During the early stages of 1944, the 7th, now a part of the newly formed 10th Air Force, continued to strike the enemy in Burma, Thailand and the Andaman Islands, inflicting heavy damage to their installations. At the start of the monsoon season, when it is impractical and impossible to fly deep into Burma and Thailand, the Group again moved, this time to Tezgaon and Kurmitola, located near Dacca, India. Here they started another new phase for the use of armed B-24's when they were assigned the task of hauling high octane gasoline over Japanese territory, infested with Jap planes, to the forward bases of the hard-pressed 14th Air Force in China, then, as now, in dire need of supplies. This practice continued until October 1944, during which time the Group suffered a number of losses due to take-off crashes, bad weather and other reasons. During the period from June to October, the Group hauled a total of 2,124,228 gallons of gasoline to the 14th Air Force.

In October, the Group moved to their old home, Pandaveswar, where for the first part of their stay they concentrated in the training of pilots and bombardiers, readying them for the job of again making their air strength felt by the enemy.

On Nov. 1, 1944, the campaign for destroying the Japanese lines of communications in Burma was begun, one crew from each squadron joined in flight to knock out the Dan Dara bridge on the strategically important Bangkok-Chi-engmai railroad line. This was but the first in a string of many bridges that would fall due to the excellent bombing of the 7th. The target at that time was termed by Strategic Air Force as the most important enemy target in Burma.

During the remainder of the month, the Group continued to hit bridges, assisted in a search for members of a B-29 down in the Bay of Bengal, hit railroad sheds at Mokpalin, Burma, and on November 23d, they hit the important and vital Moulmein jetties, repeating the attack the following week, though enemy opposition was met and three aircraft failed to return.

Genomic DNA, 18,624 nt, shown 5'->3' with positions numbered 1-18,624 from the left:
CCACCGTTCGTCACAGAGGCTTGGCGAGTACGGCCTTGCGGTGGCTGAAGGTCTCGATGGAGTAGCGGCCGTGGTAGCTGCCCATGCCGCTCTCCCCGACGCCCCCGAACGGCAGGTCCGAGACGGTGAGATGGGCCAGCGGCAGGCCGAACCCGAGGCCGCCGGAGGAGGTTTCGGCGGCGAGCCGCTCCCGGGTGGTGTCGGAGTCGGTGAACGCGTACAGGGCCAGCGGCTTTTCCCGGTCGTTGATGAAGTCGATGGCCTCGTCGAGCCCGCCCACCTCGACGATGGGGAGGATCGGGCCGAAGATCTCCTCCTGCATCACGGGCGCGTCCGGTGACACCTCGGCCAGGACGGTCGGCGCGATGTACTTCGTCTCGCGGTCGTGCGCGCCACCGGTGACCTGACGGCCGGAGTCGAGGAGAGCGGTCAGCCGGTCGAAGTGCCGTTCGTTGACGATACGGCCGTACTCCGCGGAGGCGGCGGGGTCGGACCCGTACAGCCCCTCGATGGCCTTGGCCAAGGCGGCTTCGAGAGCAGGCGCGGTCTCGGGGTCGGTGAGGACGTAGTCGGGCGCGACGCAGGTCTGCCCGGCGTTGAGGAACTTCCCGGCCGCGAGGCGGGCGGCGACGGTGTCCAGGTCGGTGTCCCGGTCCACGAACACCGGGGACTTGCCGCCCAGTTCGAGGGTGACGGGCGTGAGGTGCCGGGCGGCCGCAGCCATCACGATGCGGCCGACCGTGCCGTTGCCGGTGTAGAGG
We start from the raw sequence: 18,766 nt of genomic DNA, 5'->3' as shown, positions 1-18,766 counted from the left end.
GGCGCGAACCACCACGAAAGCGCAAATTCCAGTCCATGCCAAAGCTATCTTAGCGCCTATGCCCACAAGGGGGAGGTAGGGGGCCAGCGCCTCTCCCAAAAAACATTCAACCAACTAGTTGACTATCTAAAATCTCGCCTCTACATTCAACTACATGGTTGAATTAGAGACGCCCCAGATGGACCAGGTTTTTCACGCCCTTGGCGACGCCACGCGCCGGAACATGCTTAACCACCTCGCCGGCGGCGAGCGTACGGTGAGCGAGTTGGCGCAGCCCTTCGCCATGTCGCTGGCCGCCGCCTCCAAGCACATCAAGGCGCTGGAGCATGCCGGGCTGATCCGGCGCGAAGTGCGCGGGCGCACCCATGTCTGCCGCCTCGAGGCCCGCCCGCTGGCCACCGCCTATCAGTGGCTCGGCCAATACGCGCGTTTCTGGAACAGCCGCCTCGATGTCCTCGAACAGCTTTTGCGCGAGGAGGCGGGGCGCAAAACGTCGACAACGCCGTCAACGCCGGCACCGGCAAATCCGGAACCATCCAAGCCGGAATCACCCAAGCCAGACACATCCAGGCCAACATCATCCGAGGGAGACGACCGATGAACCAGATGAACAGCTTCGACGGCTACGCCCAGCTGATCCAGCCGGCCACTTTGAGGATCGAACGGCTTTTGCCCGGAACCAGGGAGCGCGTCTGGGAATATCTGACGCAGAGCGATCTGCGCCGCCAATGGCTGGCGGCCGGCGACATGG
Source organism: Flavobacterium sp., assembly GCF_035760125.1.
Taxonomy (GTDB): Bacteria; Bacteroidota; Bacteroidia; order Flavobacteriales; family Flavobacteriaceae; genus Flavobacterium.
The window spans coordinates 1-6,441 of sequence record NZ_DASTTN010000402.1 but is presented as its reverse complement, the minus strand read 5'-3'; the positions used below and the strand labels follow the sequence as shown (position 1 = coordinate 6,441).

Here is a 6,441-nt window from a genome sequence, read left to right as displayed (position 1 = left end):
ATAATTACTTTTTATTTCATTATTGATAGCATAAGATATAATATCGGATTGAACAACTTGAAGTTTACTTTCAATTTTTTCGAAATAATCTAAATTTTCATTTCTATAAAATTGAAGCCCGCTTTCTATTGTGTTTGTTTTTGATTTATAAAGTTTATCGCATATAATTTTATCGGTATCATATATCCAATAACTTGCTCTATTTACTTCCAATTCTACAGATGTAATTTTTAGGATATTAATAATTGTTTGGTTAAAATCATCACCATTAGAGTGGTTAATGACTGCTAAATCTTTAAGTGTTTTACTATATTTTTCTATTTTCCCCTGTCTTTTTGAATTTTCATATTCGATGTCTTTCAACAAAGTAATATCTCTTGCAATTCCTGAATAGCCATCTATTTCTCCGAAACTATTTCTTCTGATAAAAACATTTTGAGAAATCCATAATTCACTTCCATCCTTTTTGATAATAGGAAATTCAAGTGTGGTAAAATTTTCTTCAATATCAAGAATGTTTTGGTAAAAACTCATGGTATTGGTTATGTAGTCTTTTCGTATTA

During December, the Group continued to hit Japanese positions and vital supply dumps. At the start of the year, 1945, the Group began in earnest to knock out bridges. During the remainder of January, bridges kept tumbling down with all four squadrons hitting the enemy line of communications time and time again. Their total up to January 1, 1945, had been five bridges, with the new method of bombing - Azon bombing, developed to a high degree by the Group, making it of use to the whole U.S. Air Force. This method of using radio controlled bombing had been tried in other theaters and declared unsatisfactory, but men of the 493d Bomb Squadron found it to be just the thing for knocking out bridges.

While the 7th carried out its primary assignment of destroying the enemy lines of communication and prevented the movement of supplies in Burma and Thailand, it was called upon to support the 14th Air Force in China. Operating from Luliang, China, with Lt. Col. James F. Williford as commanding officer, heavy bombers of the 7th supplied high octane gasoline once again to the forward bases of the 14th Air Force. From its home base in India, supplies, personnel and gasoline were ferried into China, enabling the 14th Air Force and 20th Bomber Command to continue its operation against the enemy.